DHAKA (Reuters) - A Bangladesh government-appointed panel investigating the cyber-heist of $81 million from its central bank in February found five officials at the bank were guilty of negligence and carelessness, the head of the panel told Reuters on Thursday.
In his first detailed comments on the inquiry since a report was submitted to the government in May, former central bank governor Mohammed Farashuddin said the officials were low to mid-level and were not directly involved in the crime.
“They were negligent, careless and indirect accomplices,” he said in an interview in his office. “The committee came to the conclusion that the heist was essentially committed by external elements.”
Bangladesh has so far refused to make the inquiry report public saying it wanted to deny perpetrators knowledge of the investigation into one of the world’s biggest cyber-heists.
It was not immediately known if Bangladesh had shared the report with the U.S. Federal Bureau of Investigation, the main agency investigating the crime.
Farashuddin did not name the officials he found were negligent. A senior central bank official, speaking on condition of anonymity, said no action had been taken against any employee since the inquiry report had not been made public.
Bangladesh Bank spokesman Subhankar Saha declined comment.
Although over 10 months have passed since the heist, there have been no arrests and no word on who carried out the complex heist.
Hackers used stolen credentials to try to transfer nearly $1 billion from Bangladesh Bank’s account at the Federal Reserve Bank of New York through the SWIFT transaction system. Many of the transfer orders were blocked or reversed but $81 million was sent to accounts in a branch of Rizal Commercial Banking Corp (RCBC) in the Philippines.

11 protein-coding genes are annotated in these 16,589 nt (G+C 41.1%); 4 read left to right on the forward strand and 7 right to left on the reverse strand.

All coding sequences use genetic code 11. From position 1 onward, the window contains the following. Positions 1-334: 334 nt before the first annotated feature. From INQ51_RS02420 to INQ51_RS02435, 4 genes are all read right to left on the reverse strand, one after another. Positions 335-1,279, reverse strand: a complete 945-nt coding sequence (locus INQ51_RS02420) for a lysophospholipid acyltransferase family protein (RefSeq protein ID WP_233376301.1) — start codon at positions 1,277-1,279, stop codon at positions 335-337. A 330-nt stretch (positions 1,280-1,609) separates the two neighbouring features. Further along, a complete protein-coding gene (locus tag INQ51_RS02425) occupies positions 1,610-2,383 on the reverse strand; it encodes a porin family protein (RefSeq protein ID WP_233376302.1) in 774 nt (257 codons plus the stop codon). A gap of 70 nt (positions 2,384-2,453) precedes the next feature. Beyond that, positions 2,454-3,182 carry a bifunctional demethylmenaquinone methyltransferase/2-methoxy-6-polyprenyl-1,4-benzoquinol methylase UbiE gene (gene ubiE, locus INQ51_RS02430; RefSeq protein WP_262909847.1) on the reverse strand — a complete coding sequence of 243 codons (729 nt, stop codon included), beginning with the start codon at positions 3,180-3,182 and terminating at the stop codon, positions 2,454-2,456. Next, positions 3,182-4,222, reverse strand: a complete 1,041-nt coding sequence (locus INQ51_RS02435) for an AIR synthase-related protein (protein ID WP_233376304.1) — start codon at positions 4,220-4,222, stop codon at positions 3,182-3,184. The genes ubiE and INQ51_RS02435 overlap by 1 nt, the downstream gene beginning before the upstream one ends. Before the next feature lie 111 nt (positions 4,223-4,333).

The money eventually went into the sprawling casino industry in the Philippines and most of it remains untraced.
Like Bangladesh police investigators, Farashuddin said the inquiry panel also found the hackers may have exploited loopholes in the bank’s online security when technicians hooked up the central bank’s local money transfer system with SWIFT’s international payments network late last year.
SWIFT has denied charges that its technicians were responsible for exposing Bangladesh Bank’s systems to hackers.
Reuters has reported earlier that Bangladesh Bank had not protected its computer system with a firewall, and used second-hand $10 electronic switches to network computers linked to SWIFT, weaknesses that the hackers may also have exploited.
Farashuddin said that RCBC was responsible for allowing the stolen funds to be withdrawn and disbursed into the casino industry. Bangladesh has said it wants RCBC to compensate it for its losses.
RCBC has said Bangladesh Bank was “negligent” in letting the initial security breach take place there, and hence the Manila-based bank need not pay any compensation. So far only about $15 million of the stolen funds have been recovered.
Farashuddin said his personal opinion was it would be better to make the inquiry report public, since it would make clear that some local officials were negligent but not responsible for the heist.
“If the government would publish, then Bangladesh Bank’s position would be strengthened,” he said.
Bangladesh’s law minister said earlier this week that his government would share the findings of the inquiry with Philippine authorities.
Writing by Krishna N. Das; Editing by Raju Gopalakrishnan